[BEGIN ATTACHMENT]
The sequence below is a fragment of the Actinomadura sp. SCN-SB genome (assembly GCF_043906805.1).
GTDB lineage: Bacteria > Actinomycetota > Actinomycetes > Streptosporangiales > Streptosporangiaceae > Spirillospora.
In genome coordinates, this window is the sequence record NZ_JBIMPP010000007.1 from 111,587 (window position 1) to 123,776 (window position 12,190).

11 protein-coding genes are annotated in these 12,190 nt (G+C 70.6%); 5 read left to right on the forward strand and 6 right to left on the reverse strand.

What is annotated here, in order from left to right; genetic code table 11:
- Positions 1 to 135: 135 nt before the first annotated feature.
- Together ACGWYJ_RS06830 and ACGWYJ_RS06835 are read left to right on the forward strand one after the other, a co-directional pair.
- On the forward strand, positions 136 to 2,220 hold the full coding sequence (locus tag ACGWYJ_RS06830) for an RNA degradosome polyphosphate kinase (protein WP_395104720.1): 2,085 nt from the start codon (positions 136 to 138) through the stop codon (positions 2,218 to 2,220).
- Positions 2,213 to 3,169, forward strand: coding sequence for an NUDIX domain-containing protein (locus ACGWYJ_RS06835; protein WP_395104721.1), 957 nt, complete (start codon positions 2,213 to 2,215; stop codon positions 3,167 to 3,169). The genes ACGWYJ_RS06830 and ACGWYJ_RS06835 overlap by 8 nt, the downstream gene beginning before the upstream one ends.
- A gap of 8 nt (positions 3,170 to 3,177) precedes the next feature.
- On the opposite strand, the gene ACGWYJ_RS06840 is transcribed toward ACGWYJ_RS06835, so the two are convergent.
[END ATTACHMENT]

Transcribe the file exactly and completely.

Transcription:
The sequence below is a fragment of the Actinomadura sp. SCN-SB genome (assembly GCF_043906805.1).
GTDB lineage: Bacteria > Actinomycetota > Actinomycetes > Streptosporangiales > Streptosporangiaceae > Spirillospora.
In genome coordinates, this window is the sequence record NZ_JBIMPP010000007.1 from 111,587 (window position 1) to 123,776 (window position 12,190).

11 protein-coding genes are annotated in these 12,190 nt (G+C 70.6%); 5 read left to right on the forward strand and 6 right to left on the reverse strand.

What is annotated here, in order from left to right; genetic code table 11:
- Positions 1 to 135: 135 nt before the first annotated feature.
- Together ACGWYJ_RS06830 and ACGWYJ_RS06835 are read left to right on the forward strand one after the other, a co-directional pair.
- On the forward strand, positions 136 to 2,220 hold the full coding sequence (locus tag ACGWYJ_RS06830) for an RNA degradosome polyphosphate kinase (protein WP_395104720.1): 2,085 nt from the start codon (positions 136 to 138) through the stop codon (positions 2,218 to 2,220).
- Positions 2,213 to 3,169, forward strand: coding sequence for an NUDIX domain-containing protein (locus ACGWYJ_RS06835; protein WP_395104721.1), 957 nt, complete (start codon positions 2,213 to 2,215; stop codon positions 3,167 to 3,169). The genes ACGWYJ_RS06830 and ACGWYJ_RS06835 overlap by 8 nt, the downstream gene beginning before the upstream one ends.
- A gap of 8 nt (positions 3,170 to 3,177) precedes the next feature.
- On the opposite strand, the gene ACGWYJ_RS06840 is transcribed toward ACGWYJ_RS06835, so the two are convergent.